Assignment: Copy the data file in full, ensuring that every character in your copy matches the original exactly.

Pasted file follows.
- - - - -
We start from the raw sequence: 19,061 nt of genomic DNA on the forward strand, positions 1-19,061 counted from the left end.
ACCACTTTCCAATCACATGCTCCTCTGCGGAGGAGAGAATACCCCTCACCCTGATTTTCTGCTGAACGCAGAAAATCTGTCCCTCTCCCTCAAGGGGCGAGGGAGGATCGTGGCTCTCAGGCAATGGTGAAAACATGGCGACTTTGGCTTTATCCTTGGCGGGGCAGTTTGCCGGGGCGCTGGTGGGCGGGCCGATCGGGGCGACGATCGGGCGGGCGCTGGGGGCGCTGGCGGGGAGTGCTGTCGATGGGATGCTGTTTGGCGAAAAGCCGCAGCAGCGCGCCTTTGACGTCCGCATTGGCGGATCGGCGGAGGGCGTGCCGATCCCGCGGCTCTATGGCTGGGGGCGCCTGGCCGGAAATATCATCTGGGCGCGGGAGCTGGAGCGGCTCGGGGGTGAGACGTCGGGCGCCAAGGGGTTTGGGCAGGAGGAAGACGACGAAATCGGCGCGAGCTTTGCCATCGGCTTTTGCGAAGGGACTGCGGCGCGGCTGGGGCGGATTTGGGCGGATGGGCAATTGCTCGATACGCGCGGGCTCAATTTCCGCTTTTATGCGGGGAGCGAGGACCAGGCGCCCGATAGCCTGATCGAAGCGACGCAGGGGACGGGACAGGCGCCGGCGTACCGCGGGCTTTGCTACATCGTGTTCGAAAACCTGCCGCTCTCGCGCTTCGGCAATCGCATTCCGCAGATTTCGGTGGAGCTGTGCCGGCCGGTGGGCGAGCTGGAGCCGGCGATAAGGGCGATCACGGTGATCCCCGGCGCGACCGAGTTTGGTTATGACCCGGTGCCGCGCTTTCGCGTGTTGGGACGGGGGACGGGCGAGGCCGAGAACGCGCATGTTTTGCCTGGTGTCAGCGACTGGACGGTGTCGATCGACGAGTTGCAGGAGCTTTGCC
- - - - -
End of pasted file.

We start from the raw sequence: 19,061 nt of genomic DNA on the forward strand, positions 1-19,061 counted from the left end.
ACCACTTTCCAATCACATGCTCCTCTGCGGAGGAGAGAATACCCCTCACCCTGATTTTCTGCTGAACGCAGAAAATCTGTCCCTCTCCCTCAAGGGGCGAGGGAGGATCGTGGCTCTCAGGCAATGGTGAAAACATGGCGACTTTGGCTTTATCCTTGGCGGGGCAGTTTGCCGGGGCGCTGGTGGGCGGGCCGATCGGGGCGACGATCGGGCGGGCGCTGGGGGCGCTGGCGGGGAGTGCTGTCGATGGGATGCTGTTTGGCGAAAAGCCGCAGCAGCGCGCCTTTGACGTCCGCATTGGCGGATCGGCGGAGGGCGTGCCGATCCCGCGGCTCTATGGCTGGGGGCGCCTGGCCGGAAATATCATCTGGGCGCGGGAGCTGGAGCGGCTCGGGGGTGAGACGTCGGGCGCCAAGGGGTTTGGGCAGGAGGAAGACGACGAAATCGGCGCGAGCTTTGCCATCGGCTTTTGCGAAGGGACTGCGGCGCGGCTGGGGCGGATTTGGGCGGATGGGCAATTGCTCGATACGCGCGGGCTCAATTTCCGCTTTTATGCGGGGAGCGAGGACCAGGCGCCCGATAGCCTGATCGAAGCGACGCAGGGGACGGGACAGGCGCCGGCGTACCGCGGGCTTTGCTACATCGTGTTCGAAAACCTGCCGCTCTCGCGCTTCGGCAATCGCATTCCGCAGATTTCGGTGGAGCTGTGCCGGCCGGTGGGCGAGCTGGAGCCGGCGATAAGGGCGATCACGGTGATCCCCGGCGCGACCGAGTTTGGTTATGACCCGGTGCCGCGCTTTCGCGTGTTGGGACGGGGGACGGGCGAGGCCGAGAACGCGCATGTTTTGCCTGGTGTCAGCGACTGGACGGTGTCGATCGACGAGTTGCAGGAGCTTTGCC